Princess Iron Fan (1941 film)

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Princess Iron Fan
Princessironfan.jpg
Directed byWan Guchan
Wan Laiming
Produced byWan Guchan
Wan Laiming
Distributed byCinema Epoch
Release date
19 November 1941; 78 years ago (1941-11-19) (China)
Running time
73 min
CountryChina

Princess Iron Fan (simplified Chinese: 铁扇公主; traditional Chinese: 鐵扇公主; pinyin: Tiě shàn gōngzhǔ), is the first Chinese animated feature film. The film is based on an episode of the novel Journey to the West. It was directed in Shanghai under difficult conditions in the thick of World War II by Wan Guchan and Wan Laiming (the Wan brothers) and was released on January 1, 1941.

Plot[edit]

The story was liberally adapted from a short sequence in the popular Chinese novel Journey to the West. Princess Iron Fan is a main character.

Specifically, the film focused on the duel between the Monkey King and a vengeful princess, whose fan is desperately needed to quench the flames that surround a peasant village.

Creators[edit]

English Production Original Version Crew Romanized
Producer 監製 Shankun Zhang 張善琨
Screenwriter 編劇 Wang Gan-Bai 王乾白
Consultant 顧問 Chen Yiqing 陳翼青
Recording 錄音 Liu En-Ze 劉恩澤
Music Conductor 音樂指揮 Huang Yi-Jun 黃貽鈞
Music Consultant 音樂顧問 Zhang Zheng-Fan 章正凡
Composer 作曲 Lu Zhongren 陸仲任
Effects 效果 Chen Zhong 陳中
Editing 剪輯 Wang Jin-Yi 王金義
Printing 洗印 Xu Hexiang
Lin Xiangfu
Chen Xinyu
許荷香
林祥富
陳鑫甫
Design 設計 Qi-Bin Chen
Fei Ba-Yi
陳啟發
費伯夷
Photography 攝影 Liu Guang-Xing
Chen Zheng-Fa
Shi Feng-Qi
Zhou Jia-Rang
Sun Fei-Xia
劉廣興
陳正發
石鳳岐
周家讓
孫緋霞
Background 背景 Chen Fangqian
Cao Xu
Tang Tao
Fan Manyun
陳方千
曹旭
唐濤
范曼雲
Drafting 繪稿 Yu Yiru
Li Yi
Liu Wenzhao
Wu Guang
Yin Fusheng
Chen Jintao
Xie Minyan
Liu Yufei
Zhao Fengshi
Zhu Yong
Liu Yimeng
Shen Yiming
Hu Sixiao
Guo Ruisheng
Wu Hao
Jin Fangbin
Cao Zhong
Zhang Danian
羽翼如
李毅
劉文頡
吳光
殷復生
陳錦濤
謝敏燕
劉嗔非
趙逢時
朱湧
劉軼蒙
沈叩鳴
胡斯孝
郭瑞生
吳焱
金方斌
曹忠
張大年
Painted Lines 繪線 Chen Min
Wu Minfa
Sun Xiupaig
Yu Wenwang
Wu Yueting
Huang Zhenwen
Lu Zhongbai
Dai Jue
Ye Lingyun
Zhang Liangqin
Sun Song
Guo Hengyi
Yuan Yongqing
Shen Ruihe
Chen Jinfan
Zhang Jutang
Fang Pinying
Yu Zupeng
Sheng Liangxian
Shen Zhongxia
Tang Bingde
Lu Guangyi
Zhang Tan
Zhu Shunlin
Ding Douguang
Shi Fikang
Zhao Shengyu
Qin Qixian
Yang Jinxin
Feng Bofu
陳民
吴民發
孫修平
俞文望
吳悅庭
黃振文
陸仲柏
戴覺
葉凌雲
章亮欽
孫松
郭恆義
袁永慶
沈瑞鶴
陳錦範
張菊堂
方品英
俞祖鵬
盛亮賢
沈忠俠
唐秉德
陸光儀
張談
朱順麟
丁竇光
石發康
趙盛哉
欽其賢
楊錦新
馮伯富
Color 者色 Yuan Huimin
Weng Huanbo
Ge Yongliang
Wang Zengting
Wang Congzhou
Quan Han
Lin Kezhen
Li Shifen
Yan Longnian
Yuan Yuyao
Yuan Zichuan
Xu Huifen
Zou Guiying
Xu Weilan
Chen Huiying
Cai Yongfa
Dai Keshu
Dai Kehui
Luo Wei
袁慧敏
翁煥伯
戈永良
王增庭
王從周
全漢
林可珍
李世芬
宓龍年
袁玉瑤
袁子傳
許惠芬
鄒桂英
許蕙蘭
陳慧英
蔡永發
戴克淑
戴克惠
羅粽
Main Picture 主繪 Wan Guchan
Wan Laiming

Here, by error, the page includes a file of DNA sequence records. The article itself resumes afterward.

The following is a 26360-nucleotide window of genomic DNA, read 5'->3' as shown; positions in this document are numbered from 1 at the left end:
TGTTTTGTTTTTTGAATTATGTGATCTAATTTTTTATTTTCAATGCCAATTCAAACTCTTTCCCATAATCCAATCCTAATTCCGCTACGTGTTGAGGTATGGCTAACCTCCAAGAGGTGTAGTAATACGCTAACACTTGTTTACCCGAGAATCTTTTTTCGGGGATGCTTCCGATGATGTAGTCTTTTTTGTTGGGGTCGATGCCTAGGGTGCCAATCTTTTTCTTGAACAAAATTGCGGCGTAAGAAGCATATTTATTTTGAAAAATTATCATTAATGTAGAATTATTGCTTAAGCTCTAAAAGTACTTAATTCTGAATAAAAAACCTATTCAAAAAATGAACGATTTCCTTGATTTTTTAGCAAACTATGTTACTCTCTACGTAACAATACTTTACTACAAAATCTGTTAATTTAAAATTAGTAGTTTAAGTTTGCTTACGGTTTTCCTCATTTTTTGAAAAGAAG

萬古蟾
萬籟鳴

Background[edit]

The Monkey

The Wan family twins Wan Laiming and Wan Guchan with their brothers Wan Chaochen and Wan Dihuan were the first animators in China. After the release of their first "real" cartoon, Uproar in the Studio (1926), they continued to dominate China's animation industry for the next several decades. In the late 1930s, with Shanghai under Japanese occupation, they began work on China's first feature-length animated film. In 1939 the Wan brothers saw Snow White and the Seven Dwarfs and set the standard in attempting to create a film of equal quality for the nation's honor.

The film took three years, 237 artists and 350,000 yuan to make. Although the Disney influence is apparent in much of the animation, there is also a distinct Chinese flavor in the film[clarification needed] - a flavor that would grow much stronger with the Wan brothers' subsequent films in the following decades. Rotoscoping was used extensively to save money, and the eyes of the live actors are often visible in the faces of the animated characters.

By 1940 the film would render past 20,000 frames, using up more than 200 thousand pieces of paper (400ream=500×400). They shot over 18,000 ft (5,500 m) of footage. And the final piece would contain 7,600 ft (2,300 m) of footage which can be shown in 80 minutes. The Wan brothers also invited the following actors and actresses for sound dubbing (白虹),(严月玲),(姜明),(韩兰根),(殷秀岑). At the time they were at the Xinhua Film Company animation department since it was the only remaining production company left during the period of the Japanese occupation. The manager of the company who help financed the film was Zhang Shankun.

Princess Iron Fan became the first animated feature film to be made in China and the 12th worldwide (although it is only the 9th that still survives, as the films of Argentina's animation pioneer Quirino Cristiani are thought to be lost). Upon completion the film was screened by the Chinese union film company.

Influence[edit]

Its influences were far-reaching; it was swiftly exported to wartime Japan (in 1942), inspiring the 16-year-old Osamu Tezuka to become a comics artist and prompting the Japanese Navy to commission Japan's own first feature-length animated film, 1945's Momotaro's Divine Sea Warriors (the earlier film Momotaro's Sea Eagles is three minutes shy of being feature-length).[1]

See also[edit]

References[edit]

  1. ^ Du, Daisy Yan (2012). "A Wartime Romance: Princess Iron Fan and the Chinese Connection in Early Japanese Animation," in On the Move: The Trans/national Animated Film in 1940s-1970s China, University of Wisconsin-Madison, 2012. University of Wisconsin-Madison.

External links[edit]